A transformer exploded at the Indian Point nuclear plant, 38 miles (61 km) north of New York, causing visible fire and black smoke. The plant’s operator had to shut down one of the reactors but assured the emergency caused no threat to public safety.
Unit 3 of the nuclear plant, which is located on the east bank of the Hudson River, was automatically shut down following Saturday’s accident, the plant’s operator Entergy Corp has said.
Large transformer explosion at Indian Point Nuclear Power Plant. Several Westchester County units on scene operating pic.twitter.com/thmY8uNKsv
— RocklandFires (@RocklandFires) May 9, 2015
According to the company, the nuclear reactor was not damaged and there was “no threat to public safety at any time.”
Indian Point safely shut down following transformer failure outside of nuclear side of plant; No danger to public health and safety.
— Indian Point Energy (@Indian_Point) May 9, 2015
Witnesses posted alarming images of smoke billowing from the plant on social media, saying it followed a large blast and fire.
“It was a huge black ball of smoke and alarms went off immediately,” tweeted Gustavus Gricius, a witness near the scene.
— Gustavus Gricius (@GustavusHimself) May 9, 2015
The plant’s Unit 2 reactor has continued operating and the fire was put out by the automatic sprinkler system and on-site personnel, Entergy Corp spokesman Jerry Nappi told Reuters. No people were reported injured.
Nappi confirmed that the transformers are located some 100 meters from the reactors inside the security zone. Nuclear Safety Project director Dave Lochbaum also downplayed the potential for danger caused by the accident, telling NBC New York that “transformer explosions are not uncommon – they happen roughly three or four times a year across the industry.”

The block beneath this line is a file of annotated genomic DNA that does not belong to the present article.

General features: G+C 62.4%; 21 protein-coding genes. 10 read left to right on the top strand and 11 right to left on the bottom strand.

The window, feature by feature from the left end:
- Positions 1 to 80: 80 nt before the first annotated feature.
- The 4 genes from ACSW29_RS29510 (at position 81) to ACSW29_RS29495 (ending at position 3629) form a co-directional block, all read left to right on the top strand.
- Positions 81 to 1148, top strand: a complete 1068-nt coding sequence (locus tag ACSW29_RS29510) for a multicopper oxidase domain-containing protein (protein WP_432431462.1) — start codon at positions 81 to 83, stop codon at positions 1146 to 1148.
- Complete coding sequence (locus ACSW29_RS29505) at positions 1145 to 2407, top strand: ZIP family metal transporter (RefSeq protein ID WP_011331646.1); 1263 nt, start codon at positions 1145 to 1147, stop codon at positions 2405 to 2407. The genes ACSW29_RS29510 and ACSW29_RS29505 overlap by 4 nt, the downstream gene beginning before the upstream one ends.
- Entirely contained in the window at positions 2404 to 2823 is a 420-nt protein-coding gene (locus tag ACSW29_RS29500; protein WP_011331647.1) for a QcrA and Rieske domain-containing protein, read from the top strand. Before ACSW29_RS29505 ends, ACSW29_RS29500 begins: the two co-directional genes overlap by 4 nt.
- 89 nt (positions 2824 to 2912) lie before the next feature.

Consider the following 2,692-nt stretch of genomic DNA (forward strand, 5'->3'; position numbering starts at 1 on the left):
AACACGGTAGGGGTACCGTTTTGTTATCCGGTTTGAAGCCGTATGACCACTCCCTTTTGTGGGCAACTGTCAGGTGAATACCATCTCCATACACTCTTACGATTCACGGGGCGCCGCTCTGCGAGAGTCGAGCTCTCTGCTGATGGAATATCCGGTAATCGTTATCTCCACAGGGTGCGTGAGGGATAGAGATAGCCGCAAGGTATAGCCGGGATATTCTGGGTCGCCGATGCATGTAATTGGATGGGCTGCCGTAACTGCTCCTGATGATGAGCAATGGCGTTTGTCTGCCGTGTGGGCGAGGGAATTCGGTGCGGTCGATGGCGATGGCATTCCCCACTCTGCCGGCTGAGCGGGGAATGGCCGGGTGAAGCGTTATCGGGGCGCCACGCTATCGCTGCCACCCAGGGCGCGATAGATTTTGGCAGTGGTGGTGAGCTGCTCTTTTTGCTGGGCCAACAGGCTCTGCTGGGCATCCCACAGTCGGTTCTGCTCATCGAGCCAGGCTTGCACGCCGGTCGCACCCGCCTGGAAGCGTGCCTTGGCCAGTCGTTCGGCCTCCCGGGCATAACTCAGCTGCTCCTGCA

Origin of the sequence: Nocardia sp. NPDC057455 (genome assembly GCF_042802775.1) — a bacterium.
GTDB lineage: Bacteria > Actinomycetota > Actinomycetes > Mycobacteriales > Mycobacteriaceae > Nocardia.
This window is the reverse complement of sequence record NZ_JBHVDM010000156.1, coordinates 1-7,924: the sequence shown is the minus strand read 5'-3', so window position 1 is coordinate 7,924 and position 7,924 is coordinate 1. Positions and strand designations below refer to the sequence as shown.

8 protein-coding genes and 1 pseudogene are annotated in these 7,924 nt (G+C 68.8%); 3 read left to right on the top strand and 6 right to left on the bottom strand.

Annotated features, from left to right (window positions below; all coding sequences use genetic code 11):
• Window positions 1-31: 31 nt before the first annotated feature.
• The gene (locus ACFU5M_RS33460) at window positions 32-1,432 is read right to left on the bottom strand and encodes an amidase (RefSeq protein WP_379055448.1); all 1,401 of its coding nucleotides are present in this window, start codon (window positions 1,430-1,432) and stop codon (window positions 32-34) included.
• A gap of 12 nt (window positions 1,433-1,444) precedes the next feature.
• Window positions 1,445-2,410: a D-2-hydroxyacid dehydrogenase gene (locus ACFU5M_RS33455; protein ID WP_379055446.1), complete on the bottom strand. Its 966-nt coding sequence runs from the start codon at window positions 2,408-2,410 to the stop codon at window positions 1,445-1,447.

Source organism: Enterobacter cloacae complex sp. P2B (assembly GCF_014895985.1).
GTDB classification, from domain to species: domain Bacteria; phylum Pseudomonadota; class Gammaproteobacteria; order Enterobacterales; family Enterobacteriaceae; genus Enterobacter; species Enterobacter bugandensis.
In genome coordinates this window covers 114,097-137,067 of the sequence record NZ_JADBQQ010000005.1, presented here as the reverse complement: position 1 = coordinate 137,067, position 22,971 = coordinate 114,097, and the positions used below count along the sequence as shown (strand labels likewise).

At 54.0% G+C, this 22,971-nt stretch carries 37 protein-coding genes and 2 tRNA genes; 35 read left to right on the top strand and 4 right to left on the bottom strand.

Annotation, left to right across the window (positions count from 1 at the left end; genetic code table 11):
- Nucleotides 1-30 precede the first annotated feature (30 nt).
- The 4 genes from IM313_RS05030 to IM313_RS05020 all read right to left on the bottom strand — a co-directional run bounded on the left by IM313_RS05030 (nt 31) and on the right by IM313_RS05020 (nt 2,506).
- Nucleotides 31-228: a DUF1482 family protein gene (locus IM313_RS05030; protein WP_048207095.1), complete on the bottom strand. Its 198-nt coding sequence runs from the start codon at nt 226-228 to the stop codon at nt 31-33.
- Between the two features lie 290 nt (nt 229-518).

The explosion also caused transformer fluid to leak into the Hudson River, with clean-up crews dispatched Saturday.
“It would be unlikely that there would be enough of that fluid to impact the environment in any consequential way, but we have experts on site and expert contract cleanup crews to mitigate that,”Nappi said.
Later, Nappi told AFP that electrical engineers were on site Sunday to look into the causes of the transformer failure.
“We have electrical engineers and the manufacturer of other transformers who will investigate what occurred, understand why it occurred, and then replace the transformer with a new one,” he said, adding that the inquiry will be led by Entergy Corporation.
Indian Point’s 1,031-megawatt Unit 3 had just been brought back online on Friday, after being shut down for a steam leak repair. The plant dates back to 1962, although the currently used reactors were installed later in the 70s.
— All The News (@AllTheNewscom) May 10, 2015
The Indian Point Energy Center produces some 25 percent of New York City’s and Westchester’s electricity. The combined power generated by the two units amounts to over 2000 megawatts. The facility employs some 1,600 people.
The plant has been a subject of controversy due to its proximity to NYC. Several environmental groups have been calling for Indian Point’s permanent shutdown for years. It also has a history of transformer accidents and various leaks, including a 2012 explosion in the main transformer that spilled oil into the river and caused Entergy to pay a fine of a $1.2 million.